In 2008, KCIU began a microfinance loan program. KCIU's initial work with children affected by the loss of parents to the war or AIDS soon branched to helping mothers. They educated themselves on business, farming, handicrafts, and other activities. Small revolving loans were distributed. Loans are given to develop businesses to increase livelihood for the women and their families. The women continue to meet 2 times per month to share ideas, network and support each other.
KCIU is working with the most vulnerable. In 2016 poverty rates in Gulu were 72% (Gulu District Statistic Abstract, 2012-13). The unemployment rate for youth is over 60%. Villagers seek by on mere pennies a day. When challenges hit, such as medical needs, they have no savings. They are living on the edge. Yet, with small loans, stories of resilience abound.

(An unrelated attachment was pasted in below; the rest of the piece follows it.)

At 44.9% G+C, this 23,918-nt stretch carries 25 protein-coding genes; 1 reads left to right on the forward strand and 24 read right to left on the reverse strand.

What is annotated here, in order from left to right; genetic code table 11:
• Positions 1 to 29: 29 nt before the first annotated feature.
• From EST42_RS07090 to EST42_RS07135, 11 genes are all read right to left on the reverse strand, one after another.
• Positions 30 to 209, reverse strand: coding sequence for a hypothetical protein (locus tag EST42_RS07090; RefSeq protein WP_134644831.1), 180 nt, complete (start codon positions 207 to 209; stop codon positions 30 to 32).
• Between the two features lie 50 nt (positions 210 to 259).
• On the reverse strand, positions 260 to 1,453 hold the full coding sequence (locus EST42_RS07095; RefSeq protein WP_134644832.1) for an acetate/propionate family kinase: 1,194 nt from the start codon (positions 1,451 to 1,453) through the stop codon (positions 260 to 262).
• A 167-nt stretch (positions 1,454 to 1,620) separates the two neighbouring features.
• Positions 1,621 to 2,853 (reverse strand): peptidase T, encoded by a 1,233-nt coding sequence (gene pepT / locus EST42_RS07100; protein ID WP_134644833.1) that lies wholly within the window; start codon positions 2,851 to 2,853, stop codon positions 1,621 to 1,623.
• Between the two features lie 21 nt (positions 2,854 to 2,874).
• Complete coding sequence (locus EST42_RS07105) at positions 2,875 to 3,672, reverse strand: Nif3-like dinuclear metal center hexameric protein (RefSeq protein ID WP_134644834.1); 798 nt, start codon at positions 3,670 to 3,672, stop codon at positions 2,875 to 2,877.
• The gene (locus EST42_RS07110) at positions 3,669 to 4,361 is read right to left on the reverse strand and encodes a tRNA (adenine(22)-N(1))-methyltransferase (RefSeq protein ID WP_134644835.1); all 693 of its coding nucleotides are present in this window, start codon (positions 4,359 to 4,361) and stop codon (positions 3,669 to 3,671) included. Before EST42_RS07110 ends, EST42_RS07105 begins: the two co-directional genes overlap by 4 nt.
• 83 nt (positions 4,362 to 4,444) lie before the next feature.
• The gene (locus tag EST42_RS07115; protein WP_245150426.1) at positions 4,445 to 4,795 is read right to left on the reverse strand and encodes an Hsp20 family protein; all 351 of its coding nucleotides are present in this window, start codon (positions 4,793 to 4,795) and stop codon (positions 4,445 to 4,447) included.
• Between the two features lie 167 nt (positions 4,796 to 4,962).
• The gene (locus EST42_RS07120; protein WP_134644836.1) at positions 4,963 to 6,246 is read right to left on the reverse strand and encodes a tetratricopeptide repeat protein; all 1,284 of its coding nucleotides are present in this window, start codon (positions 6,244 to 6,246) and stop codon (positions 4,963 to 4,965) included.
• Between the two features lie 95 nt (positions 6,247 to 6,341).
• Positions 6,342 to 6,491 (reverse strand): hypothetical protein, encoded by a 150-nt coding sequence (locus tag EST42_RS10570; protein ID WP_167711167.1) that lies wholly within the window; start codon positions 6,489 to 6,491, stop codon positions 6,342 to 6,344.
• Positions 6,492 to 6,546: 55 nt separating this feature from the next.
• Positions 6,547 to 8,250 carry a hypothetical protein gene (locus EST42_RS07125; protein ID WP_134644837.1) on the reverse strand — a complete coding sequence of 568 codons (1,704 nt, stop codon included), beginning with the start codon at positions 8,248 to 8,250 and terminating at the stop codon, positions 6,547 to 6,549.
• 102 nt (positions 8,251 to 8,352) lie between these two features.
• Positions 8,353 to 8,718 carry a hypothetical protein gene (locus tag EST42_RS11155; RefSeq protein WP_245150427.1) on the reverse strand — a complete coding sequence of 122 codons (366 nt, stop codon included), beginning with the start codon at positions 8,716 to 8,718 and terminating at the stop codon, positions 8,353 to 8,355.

KCIU works with community members to develop skills in running a business. Small loans are made to groups of 5 women, so they provide security for each other. Repayment is expected after a short time. The Chairperson and the Treasurer provide over sight to ensure repayment. The loan coordinator provides over sight for monitoring and repayment in the local villages. Loans are typically under $100 US and are able to create livelihood and change their lives and those of their families.
Teaching people to rely on their own ingenuity, with small investments, rather than continuing to provide handouts will yield huge results. Women, previously unable to provide for their families will be able to operate small businesses, increasing their family's income and developing self-sufficiency. Microfinance programs have been successful in the developing world; they have already been successful in Gulu. We need more resources to increase our ability to reach and create more entrepreneurs.